Each day unfolded magnificently. Early in the morning we had time to do as we pleased. I would wake early to take a dip in the sea, sketch or paint, and take a walk to town for a fresh baked spanikopita or Greek yogurt with honey. Classroom time was dynamic. Jun-Pierre would instruct on a topic of focus and provide a variety of hands-on exercises. For example, on the class period focusing on color Jun had us create a variety of color wheels using a particular color family and using a variety of wet and dry brush techniques. After creating these wheels he had us wash over them with various colors to understand their effects. We would break from one in the afternoon until four-thirty. We could do whatever we wanted during the break. Many of us chose to eat lunch at our designated cafe, Cafe Distrato. Some of us would then swim, shop, or nap. Often for the resumption of class we would take an excursion to someplace on the island such as a superlatively beautiful hillside, monastery, or windmill overlooking sea and rock where we would practice applying the day’s classroom instruction. In the evening there was often an optional lecture offered by a professor at the Aegean Center. Night would mean dinner on our own, perhaps a final night swim under moonlight and then sleep. Sleep! The kind of sleep that comes quickly to those who are satisfied, exhausted, and content to be lulled by soft breezes and the sound of the sea.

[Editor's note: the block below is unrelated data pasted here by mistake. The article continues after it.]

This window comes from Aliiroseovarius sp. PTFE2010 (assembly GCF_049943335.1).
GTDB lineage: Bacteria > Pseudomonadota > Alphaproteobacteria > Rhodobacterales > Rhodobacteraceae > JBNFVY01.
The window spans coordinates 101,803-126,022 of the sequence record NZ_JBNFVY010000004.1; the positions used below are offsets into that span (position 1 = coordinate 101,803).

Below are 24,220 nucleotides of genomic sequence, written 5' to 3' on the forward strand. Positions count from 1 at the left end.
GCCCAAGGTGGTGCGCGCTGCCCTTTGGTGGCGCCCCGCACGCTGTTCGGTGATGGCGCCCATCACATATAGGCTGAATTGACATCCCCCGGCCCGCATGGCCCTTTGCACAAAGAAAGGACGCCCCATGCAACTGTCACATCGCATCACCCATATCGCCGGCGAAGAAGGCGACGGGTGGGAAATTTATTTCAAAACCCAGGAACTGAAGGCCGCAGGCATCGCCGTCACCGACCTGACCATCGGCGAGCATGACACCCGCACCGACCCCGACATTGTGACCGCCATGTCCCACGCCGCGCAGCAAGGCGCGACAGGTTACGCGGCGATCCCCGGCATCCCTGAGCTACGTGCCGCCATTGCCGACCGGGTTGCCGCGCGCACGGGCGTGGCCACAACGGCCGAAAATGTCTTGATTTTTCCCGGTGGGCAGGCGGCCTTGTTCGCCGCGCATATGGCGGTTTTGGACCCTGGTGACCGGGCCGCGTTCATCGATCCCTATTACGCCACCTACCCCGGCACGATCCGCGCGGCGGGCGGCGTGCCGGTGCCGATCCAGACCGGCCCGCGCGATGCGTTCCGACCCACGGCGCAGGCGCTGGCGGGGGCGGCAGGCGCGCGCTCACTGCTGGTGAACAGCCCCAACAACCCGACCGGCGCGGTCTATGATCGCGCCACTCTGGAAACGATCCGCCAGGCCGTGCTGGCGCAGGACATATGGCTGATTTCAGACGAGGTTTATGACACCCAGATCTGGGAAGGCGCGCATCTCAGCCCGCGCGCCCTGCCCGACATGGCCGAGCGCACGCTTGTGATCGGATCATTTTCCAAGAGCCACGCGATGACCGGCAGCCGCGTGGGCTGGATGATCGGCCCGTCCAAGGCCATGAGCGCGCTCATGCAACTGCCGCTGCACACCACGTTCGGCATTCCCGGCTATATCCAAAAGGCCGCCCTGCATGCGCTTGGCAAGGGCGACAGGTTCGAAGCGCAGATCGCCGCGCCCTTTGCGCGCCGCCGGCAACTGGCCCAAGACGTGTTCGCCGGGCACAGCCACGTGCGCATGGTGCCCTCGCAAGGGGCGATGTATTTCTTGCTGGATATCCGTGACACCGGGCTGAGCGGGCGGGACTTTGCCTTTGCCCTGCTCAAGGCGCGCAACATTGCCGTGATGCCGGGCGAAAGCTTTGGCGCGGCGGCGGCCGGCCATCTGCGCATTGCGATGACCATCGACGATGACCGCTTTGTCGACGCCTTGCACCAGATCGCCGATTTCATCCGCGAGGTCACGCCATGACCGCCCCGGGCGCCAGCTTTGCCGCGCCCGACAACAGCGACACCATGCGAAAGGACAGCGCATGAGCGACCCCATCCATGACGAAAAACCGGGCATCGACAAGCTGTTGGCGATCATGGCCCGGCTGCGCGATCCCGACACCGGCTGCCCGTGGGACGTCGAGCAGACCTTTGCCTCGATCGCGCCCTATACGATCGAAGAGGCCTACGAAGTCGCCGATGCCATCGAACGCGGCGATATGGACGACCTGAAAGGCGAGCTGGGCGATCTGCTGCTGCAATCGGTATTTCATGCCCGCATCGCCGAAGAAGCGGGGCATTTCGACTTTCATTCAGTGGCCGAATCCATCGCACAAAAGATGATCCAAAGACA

After our second week of studying, exploring, and tasting something wonderful happened. We were more relaxed, our personalities had settled in to one another. I gathered the distinct sense that it became less about what we expected from the class and more about being able to absorb everything we were being offered. Our work reflected this. Our conversations and deportment reflected this. We had a rhythm and a little livelihood on Paros, no matter how transitory. Rather sadly, following our student show it was time to leave.
We came by boat and we left by boat. New York and the old life were calling. It was time to strip myself of my Greek sandals and my responsibly cultivated tan to once again return to pushing my plow through fields of ones and zeros. And after so much! I had eaten incredible locally grown food. I had mastered zigzagging from shadow to shadow in order to avoid the summer sun. I had learned how to draw, to paint, to see. Now, it was time to return. I may not always have fresh urchin roe, but I’m forever changed. I know because I did not merely visit, I had emigrated– even if it was only temporary.
The ferry approaches on the horizon. Hot people queue haphazardly in bunches, luggage awkwardly in tow. Up until the last moments there are kind words, embraces, and well wishing. It is unlike air travel: the airline security acting as a hermetic seal between your destination and airport-land and all airport-lands connected by flying tubes of recycled air. With air travel you enter on one side of the tube and come out uncomfortably on the other. This produces an illusion that destinations belong to differing neighborhoods within a grand scale world-metropolis. Objects seem closer than they appear. Traveling by boat is different. Up on the deck of the boat you can see the land and your loved ones standing there, all getting smaller and receding slowly into the distance. They recede just as slowly as the thought, wouldn’t it be great if I could stay forever?